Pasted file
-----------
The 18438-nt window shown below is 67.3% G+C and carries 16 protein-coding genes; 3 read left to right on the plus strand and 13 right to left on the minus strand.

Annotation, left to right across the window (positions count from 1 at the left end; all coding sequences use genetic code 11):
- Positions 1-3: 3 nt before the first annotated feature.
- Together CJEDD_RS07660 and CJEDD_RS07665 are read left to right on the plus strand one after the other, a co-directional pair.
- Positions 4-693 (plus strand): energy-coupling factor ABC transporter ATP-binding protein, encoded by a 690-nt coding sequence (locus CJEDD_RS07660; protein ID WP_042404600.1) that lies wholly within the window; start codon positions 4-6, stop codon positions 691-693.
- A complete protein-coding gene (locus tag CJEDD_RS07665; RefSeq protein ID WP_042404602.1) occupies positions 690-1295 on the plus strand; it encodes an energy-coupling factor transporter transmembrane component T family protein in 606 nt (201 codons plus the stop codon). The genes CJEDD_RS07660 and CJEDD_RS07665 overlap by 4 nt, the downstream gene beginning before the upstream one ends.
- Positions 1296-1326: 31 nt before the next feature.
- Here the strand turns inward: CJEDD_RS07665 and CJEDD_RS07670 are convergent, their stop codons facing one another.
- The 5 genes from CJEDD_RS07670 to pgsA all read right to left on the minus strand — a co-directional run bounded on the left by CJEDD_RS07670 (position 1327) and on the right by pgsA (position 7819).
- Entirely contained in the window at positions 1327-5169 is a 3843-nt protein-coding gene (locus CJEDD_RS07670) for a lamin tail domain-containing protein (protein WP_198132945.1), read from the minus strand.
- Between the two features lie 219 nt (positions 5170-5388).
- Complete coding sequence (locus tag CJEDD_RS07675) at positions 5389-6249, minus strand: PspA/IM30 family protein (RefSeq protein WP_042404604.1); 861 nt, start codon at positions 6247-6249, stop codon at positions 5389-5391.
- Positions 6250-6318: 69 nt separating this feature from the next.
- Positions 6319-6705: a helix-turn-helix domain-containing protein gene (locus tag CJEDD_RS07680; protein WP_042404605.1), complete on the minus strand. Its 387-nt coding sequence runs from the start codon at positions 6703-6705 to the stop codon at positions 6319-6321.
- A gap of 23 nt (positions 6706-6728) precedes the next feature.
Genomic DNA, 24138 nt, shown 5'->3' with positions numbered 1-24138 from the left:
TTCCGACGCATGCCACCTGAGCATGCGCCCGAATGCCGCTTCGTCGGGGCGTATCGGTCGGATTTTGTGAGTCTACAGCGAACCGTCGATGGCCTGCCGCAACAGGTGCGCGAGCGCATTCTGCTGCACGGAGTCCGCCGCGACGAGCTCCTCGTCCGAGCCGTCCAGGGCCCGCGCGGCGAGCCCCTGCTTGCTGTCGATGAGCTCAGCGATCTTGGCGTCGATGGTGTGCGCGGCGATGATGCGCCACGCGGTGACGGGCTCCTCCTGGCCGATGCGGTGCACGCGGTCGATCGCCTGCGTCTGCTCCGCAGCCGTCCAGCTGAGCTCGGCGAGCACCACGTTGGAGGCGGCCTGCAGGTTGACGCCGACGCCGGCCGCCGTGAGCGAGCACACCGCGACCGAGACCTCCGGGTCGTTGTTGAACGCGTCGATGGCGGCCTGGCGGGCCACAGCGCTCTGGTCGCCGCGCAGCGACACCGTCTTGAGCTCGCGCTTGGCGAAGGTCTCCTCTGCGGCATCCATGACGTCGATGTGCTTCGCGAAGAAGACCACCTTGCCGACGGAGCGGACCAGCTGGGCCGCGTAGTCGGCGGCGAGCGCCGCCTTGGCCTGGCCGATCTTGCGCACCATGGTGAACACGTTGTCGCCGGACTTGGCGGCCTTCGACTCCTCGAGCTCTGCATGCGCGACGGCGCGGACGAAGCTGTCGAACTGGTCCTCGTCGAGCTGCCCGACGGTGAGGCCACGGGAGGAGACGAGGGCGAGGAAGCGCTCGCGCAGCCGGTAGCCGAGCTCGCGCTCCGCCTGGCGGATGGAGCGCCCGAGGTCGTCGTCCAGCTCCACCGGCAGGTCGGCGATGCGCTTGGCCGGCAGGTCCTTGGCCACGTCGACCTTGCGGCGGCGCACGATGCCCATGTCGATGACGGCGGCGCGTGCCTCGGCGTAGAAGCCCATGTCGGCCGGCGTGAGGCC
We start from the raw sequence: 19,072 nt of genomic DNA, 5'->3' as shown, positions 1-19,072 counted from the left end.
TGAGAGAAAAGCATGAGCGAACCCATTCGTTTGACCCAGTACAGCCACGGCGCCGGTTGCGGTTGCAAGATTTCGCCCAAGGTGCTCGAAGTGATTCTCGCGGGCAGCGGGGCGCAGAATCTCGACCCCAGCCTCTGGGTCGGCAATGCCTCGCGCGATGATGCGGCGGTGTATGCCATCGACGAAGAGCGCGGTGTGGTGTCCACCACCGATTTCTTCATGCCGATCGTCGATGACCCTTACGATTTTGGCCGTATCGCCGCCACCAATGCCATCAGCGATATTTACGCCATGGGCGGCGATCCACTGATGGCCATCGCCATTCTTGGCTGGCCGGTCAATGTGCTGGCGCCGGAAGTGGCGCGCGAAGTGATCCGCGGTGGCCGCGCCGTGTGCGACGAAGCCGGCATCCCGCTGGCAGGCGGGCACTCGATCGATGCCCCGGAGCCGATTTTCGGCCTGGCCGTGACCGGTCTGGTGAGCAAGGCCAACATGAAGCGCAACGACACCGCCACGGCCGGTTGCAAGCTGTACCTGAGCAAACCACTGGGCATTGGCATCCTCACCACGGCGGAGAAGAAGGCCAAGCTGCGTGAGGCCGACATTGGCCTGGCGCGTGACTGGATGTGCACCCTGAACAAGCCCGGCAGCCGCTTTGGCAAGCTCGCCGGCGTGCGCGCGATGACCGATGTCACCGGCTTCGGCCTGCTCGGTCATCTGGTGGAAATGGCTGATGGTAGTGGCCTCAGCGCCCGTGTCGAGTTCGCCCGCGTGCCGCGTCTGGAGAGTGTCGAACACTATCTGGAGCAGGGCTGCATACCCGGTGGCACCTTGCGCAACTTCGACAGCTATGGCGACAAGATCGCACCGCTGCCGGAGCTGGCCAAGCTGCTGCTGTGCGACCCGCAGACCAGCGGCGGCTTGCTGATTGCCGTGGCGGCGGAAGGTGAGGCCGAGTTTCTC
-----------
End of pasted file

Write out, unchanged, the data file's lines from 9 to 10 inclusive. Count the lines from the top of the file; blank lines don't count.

- The 5 genes from CJEDD_RS07670 to pgsA all read right to left on the minus strand — a co-directional run bounded on the left by CJEDD_RS07670 (position 1327) and on the right by pgsA (position 7819).
- Entirely contained in the window at positions 1327-5169 is a 3843-nt protein-coding gene (locus CJEDD_RS07670) for a lamin tail domain-containing protein (protein WP_198132945.1), read from the minus strand.